Listener Questions About New Year's Resolutions
ARI SHAPIRO, HOST:
We've asked you to tell us how you're approaching New Year's resolutions for a completely unpredictable year, and so now we have a couple experts to talk through your questions with us. Gretchen Rubin writes books about happiness and habits. Her latest is "Outer Order, Inner Calm," and she hosts the podcast "Happier With Gretchen Rubin." Good to have you here.
GRETCHEN RUBIN: I'm so happy to be talking to you.
SHAPIRO: And R. Eric Thomas dispenses opinions, wisdom and wit as a senior staff writer at elle.com. And he is the author of the memoir "Here For It." He's also one of my favorite people to follow on Twitter. So good to have you here.
R ERIC THOMAS: Oh, it's so good to talk to you. Thanks for having me.
SHAPIRO: Before we dig in, can you just give us, like, your guiding philosophy on New Year's resolutions in general?
RUBIN: Well, I would say, first of all, only make them if it's fun for you because I think a lot of people feel like they should make New Year's resolutions, even though they've tried and failed in the past or the whole idea turns them off. And I think beyond that, it's good to make them very concrete and manageable, not ideas like enjoy the moment, but, you know, something where you really know whether you did or didn't do it in a particular day.
SHAPIRO: Nice. Eric, what's your approach to them?
THOMAS: I have the complete opposite approach.
THOMAS: So we're going to be in a feud. Yeah. I've liked - you know, I never know what's going to wait for me in the future. What I do in the future is sort of none of my business. It is - I find it rude of myself to, like, think that I could have any control over it. So I, like, I always make resolutions like I'm going to go to Mars, and if I make it, then I've really done something incredible. And if I don't make it, I can say, well, the past me was a moron, and he didn't know what he was talking about. But I do think it's nice to, like, take big swings.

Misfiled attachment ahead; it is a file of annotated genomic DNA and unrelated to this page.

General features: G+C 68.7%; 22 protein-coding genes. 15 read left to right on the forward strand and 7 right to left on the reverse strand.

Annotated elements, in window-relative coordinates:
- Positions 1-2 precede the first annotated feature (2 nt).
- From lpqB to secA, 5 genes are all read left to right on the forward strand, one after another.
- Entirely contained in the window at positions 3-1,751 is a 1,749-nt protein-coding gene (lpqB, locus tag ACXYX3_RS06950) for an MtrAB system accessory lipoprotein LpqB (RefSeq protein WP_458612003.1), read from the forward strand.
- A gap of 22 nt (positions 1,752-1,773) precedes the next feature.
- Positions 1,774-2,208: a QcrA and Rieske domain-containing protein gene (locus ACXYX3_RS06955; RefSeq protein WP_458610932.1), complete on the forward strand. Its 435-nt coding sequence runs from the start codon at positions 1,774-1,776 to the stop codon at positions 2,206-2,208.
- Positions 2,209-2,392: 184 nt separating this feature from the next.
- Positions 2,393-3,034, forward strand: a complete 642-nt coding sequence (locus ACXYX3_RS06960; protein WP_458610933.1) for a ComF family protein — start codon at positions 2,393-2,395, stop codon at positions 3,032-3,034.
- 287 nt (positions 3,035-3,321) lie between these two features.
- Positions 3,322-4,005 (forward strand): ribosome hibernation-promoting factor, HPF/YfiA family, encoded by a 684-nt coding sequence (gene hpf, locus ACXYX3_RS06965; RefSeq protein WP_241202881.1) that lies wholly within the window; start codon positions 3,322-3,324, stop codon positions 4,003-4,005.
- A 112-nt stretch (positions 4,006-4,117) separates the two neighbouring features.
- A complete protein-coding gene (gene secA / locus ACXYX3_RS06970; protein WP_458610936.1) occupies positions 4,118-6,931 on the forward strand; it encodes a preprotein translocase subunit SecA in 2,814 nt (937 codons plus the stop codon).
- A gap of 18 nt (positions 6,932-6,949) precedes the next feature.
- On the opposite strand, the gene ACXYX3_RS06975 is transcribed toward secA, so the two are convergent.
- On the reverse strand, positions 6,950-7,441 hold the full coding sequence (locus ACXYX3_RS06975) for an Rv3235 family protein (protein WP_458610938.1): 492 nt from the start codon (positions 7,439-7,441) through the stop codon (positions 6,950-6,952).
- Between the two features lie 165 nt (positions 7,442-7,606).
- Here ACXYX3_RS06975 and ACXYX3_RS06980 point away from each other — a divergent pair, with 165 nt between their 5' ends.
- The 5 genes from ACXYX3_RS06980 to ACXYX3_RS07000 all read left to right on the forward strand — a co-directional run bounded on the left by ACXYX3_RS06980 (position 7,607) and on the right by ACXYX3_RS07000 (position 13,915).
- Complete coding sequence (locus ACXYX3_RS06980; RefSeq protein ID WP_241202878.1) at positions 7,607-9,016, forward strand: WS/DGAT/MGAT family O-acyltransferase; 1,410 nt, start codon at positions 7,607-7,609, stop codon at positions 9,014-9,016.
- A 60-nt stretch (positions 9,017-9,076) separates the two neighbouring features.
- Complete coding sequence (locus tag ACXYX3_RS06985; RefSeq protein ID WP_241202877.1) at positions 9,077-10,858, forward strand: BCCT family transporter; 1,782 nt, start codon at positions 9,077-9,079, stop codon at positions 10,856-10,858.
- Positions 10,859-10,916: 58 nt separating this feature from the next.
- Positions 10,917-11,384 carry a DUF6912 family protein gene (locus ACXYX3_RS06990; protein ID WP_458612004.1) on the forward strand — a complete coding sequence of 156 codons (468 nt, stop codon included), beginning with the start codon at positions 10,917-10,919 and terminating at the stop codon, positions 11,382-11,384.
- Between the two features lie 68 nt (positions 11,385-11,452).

SHAPIRO: Take a big swing. I think there's something to be said for both of those philosophies. Let's hear from some listeners, starting with Dylan Mandalink (ph) in Seattle, Wash. She'd planned to start a graduate program this year - that's on hold. And she had set a goal to better manage her anxiety.
DYLAN MANDALINK: When I did originally make that goal for the new year of 2020, it wasn't as much of a struggle as it is now, but it was something that I definitely wanted to improve in my life.
SHAPIRO: Totally understandable that it is more of a struggle now than she expected. And this is still a priority for her going forward, but she realizes she needs clearer benchmarks. And as she looks to 2021, she's wondering how to even start.
MANDALINK: You know, I've just been thinking about, is it even worth making a resolution when things seem so uncertain still?
SHAPIRO: Gretchen, what do you think?
RUBIN: Well, she has the impulse to make resolutions. So unlike Eric, she wants to make a resolution.
RUBIN: And the thing is she can't control the virus. She can't control the future. But there are certain things in her life that she could have more control over. And often action is the antidote to anxiety. And so doing something like I'm going to set a bed time or I'm going to make time to read every day or I'm going to go for a 20-minute walk every day, whatever she thinks would help her stay calm and feel energetic might make her feel like she is exerting a little bit of control in her life in a time when she feels, you know, overwhelmed by uncertainty.
SHAPIRO: OK, so set manageable goals. Eric, what do you think?
THOMAS: Every resolution is made in the face of uncertainty. It's really prominent right now because there are a lot of things that we just don't know. But, you know, like, for instance, I think about what I'm going to do this year, where I'm going to go, if I'm able to go anywhere. And I don't have any control over when I'll be able to move freely about the country. But I do have control over my imagination. And I can say, if these benchmarks get hit by external forces, then I will do X, Y and Z.
And so I think for her, it might also be useful to say every day is a blank canvas that is being painted on by many more forces than just me, but these are the little marks that I'm going to try to make. And if I don't get to make them because of things beyond my control, I've still at least made some progress for myself.